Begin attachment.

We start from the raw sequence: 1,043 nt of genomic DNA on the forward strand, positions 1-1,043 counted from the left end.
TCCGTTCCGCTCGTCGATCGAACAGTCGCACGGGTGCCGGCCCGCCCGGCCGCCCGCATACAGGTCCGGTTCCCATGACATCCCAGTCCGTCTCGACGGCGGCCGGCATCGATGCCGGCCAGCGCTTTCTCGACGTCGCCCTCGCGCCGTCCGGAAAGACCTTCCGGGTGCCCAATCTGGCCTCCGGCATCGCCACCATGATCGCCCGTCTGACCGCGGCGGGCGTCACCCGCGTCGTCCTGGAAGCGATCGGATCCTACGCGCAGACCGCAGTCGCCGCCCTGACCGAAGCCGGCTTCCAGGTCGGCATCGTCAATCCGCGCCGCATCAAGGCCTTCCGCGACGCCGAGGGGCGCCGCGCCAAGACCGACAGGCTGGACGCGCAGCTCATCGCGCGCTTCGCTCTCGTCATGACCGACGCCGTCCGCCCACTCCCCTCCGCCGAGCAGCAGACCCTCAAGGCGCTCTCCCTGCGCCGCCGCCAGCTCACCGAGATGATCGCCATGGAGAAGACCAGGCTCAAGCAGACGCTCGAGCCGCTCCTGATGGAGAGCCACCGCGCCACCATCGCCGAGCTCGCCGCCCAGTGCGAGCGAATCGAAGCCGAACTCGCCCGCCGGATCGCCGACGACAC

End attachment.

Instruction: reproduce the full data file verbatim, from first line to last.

We start from the raw sequence: 1,043 nt of genomic DNA on the forward strand, positions 1-1,043 counted from the left end.
TCCGTTCCGCTCGTCGATCGAACAGTCGCACGGGTGCCGGCCCGCCCGGCCGCCCGCATACAGGTCCGGTTCCCATGACATCCCAGTCCGTCTCGACGGCGGCCGGCATCGATGCCGGCCAGCGCTTTCTCGACGTCGCCCTCGCGCCGTCCGGAAAGACCTTCCGGGTGCCCAATCTGGCCTCCGGCATCGCCACCATGATCGCCCGTCTGACCGCGGCGGGCGTCACCCGCGTCGTCCTGGAAGCGATCGGATCCTACGCGCAGACCGCAGTCGCCGCCCTGACCGAAGCCGGCTTCCAGGTCGGCATCGTCAATCCGCGCCGCATCAAGGCCTTCCGCGACGCCGAGGGGCGCCGCGCCAAGACCGACAGGCTGGACGCGCAGCTCATCGCGCGCTTCGCTCTCGTCATGACCGACGCCGTCCGCCCACTCCCCTCCGCCGAGCAGCAGACCCTCAAGGCGCTCTCCCTGCGCCGCCGCCAGCTCACCGAGATGATCGCCATGGAGAAGACCAGGCTCAAGCAGACGCTCGAGCCGCTCCTGATGGAGAGCCACCGCGCCACCATCGCCGAGCTCGCCGCCCAGTGCGAGCGAATCGAAGCCGAACTCGCCCGCCGGATCGCCGACGACAC